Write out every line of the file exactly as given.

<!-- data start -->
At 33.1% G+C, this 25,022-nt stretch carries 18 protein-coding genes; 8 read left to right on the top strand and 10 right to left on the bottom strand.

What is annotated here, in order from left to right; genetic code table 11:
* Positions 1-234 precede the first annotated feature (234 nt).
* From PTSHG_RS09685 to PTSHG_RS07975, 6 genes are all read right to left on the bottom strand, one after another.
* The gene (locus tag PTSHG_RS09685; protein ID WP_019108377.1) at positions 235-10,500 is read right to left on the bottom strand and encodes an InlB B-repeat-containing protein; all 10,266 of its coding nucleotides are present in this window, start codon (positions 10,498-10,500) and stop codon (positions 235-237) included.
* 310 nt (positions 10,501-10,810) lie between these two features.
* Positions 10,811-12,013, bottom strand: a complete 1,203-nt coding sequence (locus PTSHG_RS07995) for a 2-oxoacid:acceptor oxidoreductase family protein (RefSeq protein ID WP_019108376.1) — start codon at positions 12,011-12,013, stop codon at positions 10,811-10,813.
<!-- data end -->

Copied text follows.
At 33.1% G+C, this 25,022-nt stretch carries 18 protein-coding genes; 8 read left to right on the top strand and 10 right to left on the bottom strand.

What is annotated here, in order from left to right; genetic code table 11:
* Positions 1-234 precede the first annotated feature (234 nt).
* From PTSHG_RS09685 to PTSHG_RS07975, 6 genes are all read right to left on the bottom strand, one after another.
* The gene (locus tag PTSHG_RS09685; protein ID WP_019108377.1) at positions 235-10,500 is read right to left on the bottom strand and encodes an InlB B-repeat-containing protein; all 10,266 of its coding nucleotides are present in this window, start codon (positions 10,498-10,500) and stop codon (positions 235-237) included.
* 310 nt (positions 10,501-10,810) lie between these two features.
* Positions 10,811-12,013, bottom strand: a complete 1,203-nt coding sequence (locus PTSHG_RS07995) for a 2-oxoacid:acceptor oxidoreductase family protein (RefSeq protein ID WP_019108376.1) — start codon at positions 12,011-12,013, stop codon at positions 10,811-10,813.